Changes in the expression of hepatic genes involved in cholesterol homeostasis in dairy cows in the transition period and at different stages of lactation

Schlegel, G.; Ringseis, R.; Keller, J.; Schwarz, F.J.; Eder, K.

Journal of Dairy Science 95(7): 3826-3836

2012


ISSN/ISBN: 0022-0302
PMID: 22720938
DOI: 10.3168/jds.2011-5221
Accession: 036459330

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Abstract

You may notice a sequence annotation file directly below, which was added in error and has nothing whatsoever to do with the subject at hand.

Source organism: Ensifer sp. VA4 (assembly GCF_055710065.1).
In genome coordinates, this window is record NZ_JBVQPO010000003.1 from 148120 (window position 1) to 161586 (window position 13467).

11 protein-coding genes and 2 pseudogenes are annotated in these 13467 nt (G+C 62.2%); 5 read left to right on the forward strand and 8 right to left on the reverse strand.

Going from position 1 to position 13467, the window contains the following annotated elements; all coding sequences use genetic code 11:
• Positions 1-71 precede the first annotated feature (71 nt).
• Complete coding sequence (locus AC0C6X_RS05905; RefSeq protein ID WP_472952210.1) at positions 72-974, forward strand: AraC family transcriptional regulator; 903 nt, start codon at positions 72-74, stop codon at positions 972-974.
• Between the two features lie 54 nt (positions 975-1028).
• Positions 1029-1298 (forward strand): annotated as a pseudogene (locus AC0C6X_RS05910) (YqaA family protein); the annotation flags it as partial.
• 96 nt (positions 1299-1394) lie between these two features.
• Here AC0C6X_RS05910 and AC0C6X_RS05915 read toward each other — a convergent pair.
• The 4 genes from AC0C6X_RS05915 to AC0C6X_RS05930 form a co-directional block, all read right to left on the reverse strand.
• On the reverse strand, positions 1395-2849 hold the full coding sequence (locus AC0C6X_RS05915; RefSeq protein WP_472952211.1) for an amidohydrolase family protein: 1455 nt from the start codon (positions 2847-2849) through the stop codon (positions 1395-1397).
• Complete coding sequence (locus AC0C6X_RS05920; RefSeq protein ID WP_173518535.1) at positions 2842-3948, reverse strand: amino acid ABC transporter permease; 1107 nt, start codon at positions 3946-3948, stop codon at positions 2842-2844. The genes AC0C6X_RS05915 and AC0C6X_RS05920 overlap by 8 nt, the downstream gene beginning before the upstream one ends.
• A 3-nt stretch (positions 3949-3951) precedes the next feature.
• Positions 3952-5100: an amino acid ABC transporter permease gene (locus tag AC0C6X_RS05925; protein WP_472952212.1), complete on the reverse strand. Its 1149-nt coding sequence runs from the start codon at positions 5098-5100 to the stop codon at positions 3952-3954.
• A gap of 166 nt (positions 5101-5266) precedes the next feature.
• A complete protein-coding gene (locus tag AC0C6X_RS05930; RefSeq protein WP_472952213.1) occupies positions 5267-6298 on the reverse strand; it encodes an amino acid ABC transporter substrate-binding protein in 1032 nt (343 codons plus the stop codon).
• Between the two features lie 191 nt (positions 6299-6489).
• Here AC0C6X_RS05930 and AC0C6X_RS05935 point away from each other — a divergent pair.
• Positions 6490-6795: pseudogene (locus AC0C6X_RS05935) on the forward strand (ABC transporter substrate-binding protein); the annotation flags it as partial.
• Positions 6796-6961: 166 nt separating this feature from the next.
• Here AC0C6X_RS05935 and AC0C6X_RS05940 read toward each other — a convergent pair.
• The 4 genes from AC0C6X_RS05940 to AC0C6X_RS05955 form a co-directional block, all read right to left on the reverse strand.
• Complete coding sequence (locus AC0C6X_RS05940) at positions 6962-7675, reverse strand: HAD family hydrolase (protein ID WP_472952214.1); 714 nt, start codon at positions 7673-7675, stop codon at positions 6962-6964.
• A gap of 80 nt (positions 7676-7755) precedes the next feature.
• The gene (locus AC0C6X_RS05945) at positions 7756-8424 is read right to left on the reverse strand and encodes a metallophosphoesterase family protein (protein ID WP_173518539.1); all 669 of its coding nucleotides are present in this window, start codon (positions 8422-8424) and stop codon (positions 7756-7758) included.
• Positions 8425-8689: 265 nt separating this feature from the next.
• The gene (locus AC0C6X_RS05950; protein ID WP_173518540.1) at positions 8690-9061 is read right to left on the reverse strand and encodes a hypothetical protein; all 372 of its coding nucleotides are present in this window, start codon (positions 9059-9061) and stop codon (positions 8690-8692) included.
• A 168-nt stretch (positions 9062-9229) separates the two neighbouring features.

This study was performed to investigate changes in expression level of genes involved in hepatic cholesterol metabolism in the transition from pregnancy to lactation and during different stages of lactation in dairy cows. Therefore, relative mRNA abundances of several genes involved in various pathways of cholesterol homeostasis in liver biopsy samples of 20 dairy cows, taken in late pregnancy (3 wk prepartum) and early lactation (1, 5, and 14 wk postpartum), were determined. At 1 wk postpartum, hepatic mRNA abundances of genes involved in cholesterol synthesis (3-hydroxy-3-methylglutaryl-coenzyme A reductase, mevalonate kinase, and farnesyl diphosphate synthase), cholesterol uptake from blood (low-density lipoprotein receptor), bile acid synthesis (cholesterol-7α-hydroxylase), cholesterol efflux [ATP-binding cassette (ABC) transporter A1 and ABCG1], esterification of cholesterol (acyl-coenzyme A:cholesterol acyltransferase), and proteins involved in assembly and secretion of very low-density lipoproteins (microsomal triglyceride transfer protein, ApoB100) were increased compared with 3 wk prepartum. The mRNA abundances of most of these genes decreased after 1 wk of lactation and reached levels in 5 and 14 wk of lactation similar to those at 3 wk prepartum. Only mRNA abundances of cholesterol-7α-hydroxylase, ABC transporters, and ApoB100 remained at 5 and 14 wk postpartum at levels higher than those at 3 wk prepartum. Hepatic cholesterol abundance was highest at 1 wk postpartum and was, thereafter, decreasing to values similar to that at 3 wk prepartum. Overall, this study shows that the onset of lactation is associated with an increased expression of various genes involved in cholesterol metabolism in the liver of dairy cows, suggesting that pronounced changes in hepatic cholesterol metabolism take place in the periparturient phase.